Smart Reno business owners and entrepreneurs, like their counterparts across the country, are always on the lookout for new sources of capital. Recently, Congress passed a new law - the Jumpstart Our Business Startups Act (the JOBS Act) - which creates new opportunities for small and emerging businesses to raise funds. Historically, small business owners and entrepreneurs without significant collateral for a bank loan and with no connections to Wall Street investment bankers or wealthy venture capitalists have looked to a small circle of family and friends for sources of equity. Outside that circle, raising money becomes complicated not only by a lack of connections, but because of a tangled web of securities laws and SEC regulations that can make it difficult, if not impossible, for many startups to, well, start up.
The JOBS Act, and one component of the law in particular, the CROWDFUND Act, aims to shake things up by bringing securities laws and regulations into the Facebook Age. Aspiring entrepreneurs will still be able to ask family members for help with their new idea. However, with the implementation of the CROWDFUND Act, which authorizes raising capital through “crowdfunding,” they can also attempt to raise money by harnessing the power of their social networks and the hundreds of “friends” that they may have or meet online. For the right entrepreneur, crowdfunding could prove to be a creative way to generate funds for their ventures.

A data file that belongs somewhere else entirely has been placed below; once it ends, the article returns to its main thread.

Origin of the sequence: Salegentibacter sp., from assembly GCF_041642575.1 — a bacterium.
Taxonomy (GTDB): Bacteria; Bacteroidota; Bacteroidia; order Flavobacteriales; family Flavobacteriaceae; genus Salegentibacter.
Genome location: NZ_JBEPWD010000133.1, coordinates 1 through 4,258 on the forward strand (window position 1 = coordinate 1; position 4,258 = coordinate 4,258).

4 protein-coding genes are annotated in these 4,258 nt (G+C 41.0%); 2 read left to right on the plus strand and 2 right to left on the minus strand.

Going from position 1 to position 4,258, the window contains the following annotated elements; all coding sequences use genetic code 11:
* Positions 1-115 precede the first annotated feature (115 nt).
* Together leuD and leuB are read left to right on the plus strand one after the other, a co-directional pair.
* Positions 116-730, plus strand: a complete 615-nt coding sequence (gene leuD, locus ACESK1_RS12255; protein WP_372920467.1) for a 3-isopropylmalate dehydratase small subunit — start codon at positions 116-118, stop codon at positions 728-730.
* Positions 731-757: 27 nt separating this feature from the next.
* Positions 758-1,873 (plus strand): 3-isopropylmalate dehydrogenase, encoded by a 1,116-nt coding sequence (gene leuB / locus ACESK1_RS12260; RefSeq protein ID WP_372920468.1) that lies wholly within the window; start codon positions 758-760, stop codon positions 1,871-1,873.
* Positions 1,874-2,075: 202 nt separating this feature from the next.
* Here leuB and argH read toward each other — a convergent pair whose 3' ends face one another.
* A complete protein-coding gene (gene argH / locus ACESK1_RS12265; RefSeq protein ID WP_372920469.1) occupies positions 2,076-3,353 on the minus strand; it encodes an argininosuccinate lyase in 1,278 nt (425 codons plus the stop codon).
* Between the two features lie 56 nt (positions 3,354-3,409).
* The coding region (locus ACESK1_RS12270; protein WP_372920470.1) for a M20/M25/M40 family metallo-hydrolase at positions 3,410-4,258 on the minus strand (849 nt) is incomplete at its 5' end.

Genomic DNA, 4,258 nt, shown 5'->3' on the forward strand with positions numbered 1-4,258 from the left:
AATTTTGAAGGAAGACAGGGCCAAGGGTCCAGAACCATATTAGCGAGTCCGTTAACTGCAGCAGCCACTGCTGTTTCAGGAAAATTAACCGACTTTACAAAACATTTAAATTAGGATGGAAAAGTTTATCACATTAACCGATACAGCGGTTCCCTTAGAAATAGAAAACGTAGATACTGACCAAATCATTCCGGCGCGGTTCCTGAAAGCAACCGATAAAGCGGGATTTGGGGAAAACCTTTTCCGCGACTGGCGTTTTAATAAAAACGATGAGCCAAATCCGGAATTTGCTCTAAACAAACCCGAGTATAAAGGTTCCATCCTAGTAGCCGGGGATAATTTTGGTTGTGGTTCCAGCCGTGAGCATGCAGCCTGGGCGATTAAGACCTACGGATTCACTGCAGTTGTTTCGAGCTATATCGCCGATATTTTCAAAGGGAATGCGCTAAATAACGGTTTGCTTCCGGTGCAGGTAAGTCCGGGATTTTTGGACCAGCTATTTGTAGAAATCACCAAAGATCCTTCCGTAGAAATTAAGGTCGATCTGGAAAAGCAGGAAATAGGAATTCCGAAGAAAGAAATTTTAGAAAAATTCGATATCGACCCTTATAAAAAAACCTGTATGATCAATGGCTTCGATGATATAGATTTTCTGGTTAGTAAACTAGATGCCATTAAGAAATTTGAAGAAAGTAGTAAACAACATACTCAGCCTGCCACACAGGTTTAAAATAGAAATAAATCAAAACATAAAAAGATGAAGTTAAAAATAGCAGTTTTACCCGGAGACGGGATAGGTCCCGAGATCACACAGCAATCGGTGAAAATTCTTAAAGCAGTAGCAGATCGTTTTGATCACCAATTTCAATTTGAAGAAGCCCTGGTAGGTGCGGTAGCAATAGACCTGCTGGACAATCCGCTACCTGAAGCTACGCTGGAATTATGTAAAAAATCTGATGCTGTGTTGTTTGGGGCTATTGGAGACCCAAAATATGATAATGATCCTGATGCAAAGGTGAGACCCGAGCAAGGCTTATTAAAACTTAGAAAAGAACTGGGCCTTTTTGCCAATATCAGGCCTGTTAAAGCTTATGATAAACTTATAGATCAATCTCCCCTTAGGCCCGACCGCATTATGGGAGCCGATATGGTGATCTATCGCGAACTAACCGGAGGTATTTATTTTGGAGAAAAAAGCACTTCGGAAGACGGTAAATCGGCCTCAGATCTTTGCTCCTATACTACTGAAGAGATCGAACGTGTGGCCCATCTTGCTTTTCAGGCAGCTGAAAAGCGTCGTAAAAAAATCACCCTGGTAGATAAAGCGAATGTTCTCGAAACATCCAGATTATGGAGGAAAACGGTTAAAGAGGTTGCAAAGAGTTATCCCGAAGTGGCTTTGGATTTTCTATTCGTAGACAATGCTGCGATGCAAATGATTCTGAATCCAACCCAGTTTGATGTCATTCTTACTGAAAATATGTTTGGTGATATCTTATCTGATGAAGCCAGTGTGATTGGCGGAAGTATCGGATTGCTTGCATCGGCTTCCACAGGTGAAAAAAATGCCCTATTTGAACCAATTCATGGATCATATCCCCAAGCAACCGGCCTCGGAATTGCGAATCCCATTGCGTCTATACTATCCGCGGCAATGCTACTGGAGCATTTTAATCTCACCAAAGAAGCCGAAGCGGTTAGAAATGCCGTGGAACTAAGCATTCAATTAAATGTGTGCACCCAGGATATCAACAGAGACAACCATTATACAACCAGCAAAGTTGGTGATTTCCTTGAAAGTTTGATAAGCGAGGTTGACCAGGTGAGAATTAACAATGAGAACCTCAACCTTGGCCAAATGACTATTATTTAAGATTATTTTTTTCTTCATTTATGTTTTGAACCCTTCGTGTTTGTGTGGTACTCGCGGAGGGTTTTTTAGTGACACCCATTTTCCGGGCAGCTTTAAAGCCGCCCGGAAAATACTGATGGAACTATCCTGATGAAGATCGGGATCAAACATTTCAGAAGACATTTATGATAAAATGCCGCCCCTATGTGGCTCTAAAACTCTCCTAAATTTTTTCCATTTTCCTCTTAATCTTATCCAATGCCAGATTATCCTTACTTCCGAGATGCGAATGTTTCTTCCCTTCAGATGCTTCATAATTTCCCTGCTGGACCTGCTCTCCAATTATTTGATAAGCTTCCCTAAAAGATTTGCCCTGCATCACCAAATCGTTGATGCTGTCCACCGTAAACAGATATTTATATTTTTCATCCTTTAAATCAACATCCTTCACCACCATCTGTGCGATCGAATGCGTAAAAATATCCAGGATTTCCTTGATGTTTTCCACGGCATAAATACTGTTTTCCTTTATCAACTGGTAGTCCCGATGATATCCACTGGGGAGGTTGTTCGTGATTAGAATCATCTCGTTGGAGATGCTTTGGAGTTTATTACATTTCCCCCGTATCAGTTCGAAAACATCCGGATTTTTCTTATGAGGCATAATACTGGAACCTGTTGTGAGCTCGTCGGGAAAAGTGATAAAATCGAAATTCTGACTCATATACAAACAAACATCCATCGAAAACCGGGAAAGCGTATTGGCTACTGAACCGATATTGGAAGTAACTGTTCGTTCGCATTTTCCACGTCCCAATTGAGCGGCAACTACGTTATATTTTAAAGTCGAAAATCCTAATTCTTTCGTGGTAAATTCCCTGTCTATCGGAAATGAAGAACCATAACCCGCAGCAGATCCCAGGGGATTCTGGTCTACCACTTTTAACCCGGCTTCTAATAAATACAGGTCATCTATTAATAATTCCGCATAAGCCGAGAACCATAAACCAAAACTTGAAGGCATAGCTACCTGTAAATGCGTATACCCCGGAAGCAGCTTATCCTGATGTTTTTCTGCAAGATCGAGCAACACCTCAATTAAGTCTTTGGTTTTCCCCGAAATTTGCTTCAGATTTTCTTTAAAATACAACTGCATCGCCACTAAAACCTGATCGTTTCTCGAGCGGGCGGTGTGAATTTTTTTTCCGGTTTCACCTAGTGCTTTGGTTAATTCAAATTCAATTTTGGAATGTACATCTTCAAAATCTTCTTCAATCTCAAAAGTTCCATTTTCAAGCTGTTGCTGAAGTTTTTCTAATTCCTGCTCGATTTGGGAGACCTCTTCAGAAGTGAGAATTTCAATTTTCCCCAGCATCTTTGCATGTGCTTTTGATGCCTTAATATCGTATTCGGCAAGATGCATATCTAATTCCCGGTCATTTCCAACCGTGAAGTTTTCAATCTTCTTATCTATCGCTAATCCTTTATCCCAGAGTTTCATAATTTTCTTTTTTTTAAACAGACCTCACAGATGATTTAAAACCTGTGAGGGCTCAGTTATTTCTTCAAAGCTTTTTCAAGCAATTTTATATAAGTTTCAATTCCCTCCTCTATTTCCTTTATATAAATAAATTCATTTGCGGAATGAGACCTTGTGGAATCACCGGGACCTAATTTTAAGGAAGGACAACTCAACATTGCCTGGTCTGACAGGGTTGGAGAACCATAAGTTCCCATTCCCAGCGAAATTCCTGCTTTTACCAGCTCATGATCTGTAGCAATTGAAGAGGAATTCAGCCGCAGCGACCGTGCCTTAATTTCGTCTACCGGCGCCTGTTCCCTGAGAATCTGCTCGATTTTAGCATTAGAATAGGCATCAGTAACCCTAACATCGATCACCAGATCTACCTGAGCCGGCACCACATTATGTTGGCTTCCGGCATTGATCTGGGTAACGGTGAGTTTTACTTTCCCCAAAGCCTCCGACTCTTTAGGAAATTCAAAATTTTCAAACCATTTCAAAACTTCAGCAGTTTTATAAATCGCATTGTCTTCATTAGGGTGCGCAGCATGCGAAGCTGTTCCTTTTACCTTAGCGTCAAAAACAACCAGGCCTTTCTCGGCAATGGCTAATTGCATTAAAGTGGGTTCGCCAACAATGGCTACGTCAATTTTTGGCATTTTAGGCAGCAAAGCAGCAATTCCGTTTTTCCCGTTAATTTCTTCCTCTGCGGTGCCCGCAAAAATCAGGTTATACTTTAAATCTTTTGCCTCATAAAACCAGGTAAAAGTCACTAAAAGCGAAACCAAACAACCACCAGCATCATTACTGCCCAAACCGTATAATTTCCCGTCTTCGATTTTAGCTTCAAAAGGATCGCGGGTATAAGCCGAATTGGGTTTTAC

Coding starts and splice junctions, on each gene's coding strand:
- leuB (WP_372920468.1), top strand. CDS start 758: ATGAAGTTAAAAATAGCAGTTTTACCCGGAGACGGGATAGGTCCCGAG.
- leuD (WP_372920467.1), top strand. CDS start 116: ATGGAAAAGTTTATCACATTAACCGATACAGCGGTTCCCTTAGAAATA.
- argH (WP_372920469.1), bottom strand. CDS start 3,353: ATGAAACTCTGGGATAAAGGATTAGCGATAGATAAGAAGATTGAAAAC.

What is Crowdfunding?
Crowdfunding, as the term implies, is a way of funding projects using a crowd of people. Originally, the crowds that would fund projects were composed of the devoted fans of a particular music group or artist. For example, in 1997, American fans of the British rock band Marillion joined together and paid for the band’s first U.S. tour after they learned that the band’s record label wasn’t going to. On their own, the fans collected $60,000 in donations over the Internet and underwrote the tour. Marillion subsequently used crowdfunding a number of times over the years as a way to raise money for new projects. The band essentially got thousands of fans to act as small-scale venture capitalists who would underwrite new projects by pre-ordering albums that had yet to be written in exchange for the promise of special editions or other exclusive offers.
This approach to funding proved so successful for the band that Marillion eventually dumped its record label. Other musicians and artists, and even bloggers and non-profits also started using crowdfunding for their projects and the strategy went viral.
Now, through websites such as Kickstarter and IndieGoGo, creative types are raising hundreds of millions of dollars each year by soliciting donations online. Limitations on crowd funding as an investment model even though the concept was first introduced in the creative community, the applicability of the funding model for business endeavors quickly became evident.
One major obstacle to using this model to fund business ventures, however, is a series of Depression-era securities laws that regulate how and to whom equity stakes in new ventures may be offered. Current crowdfunding models avoid this issue by soliciting donations in return for various “rewards.” But investors who are looking to make money by investing in crowdfunding ventures, either by purchasing stock in the venture or making a loan to the venture, are prohibited from doing so.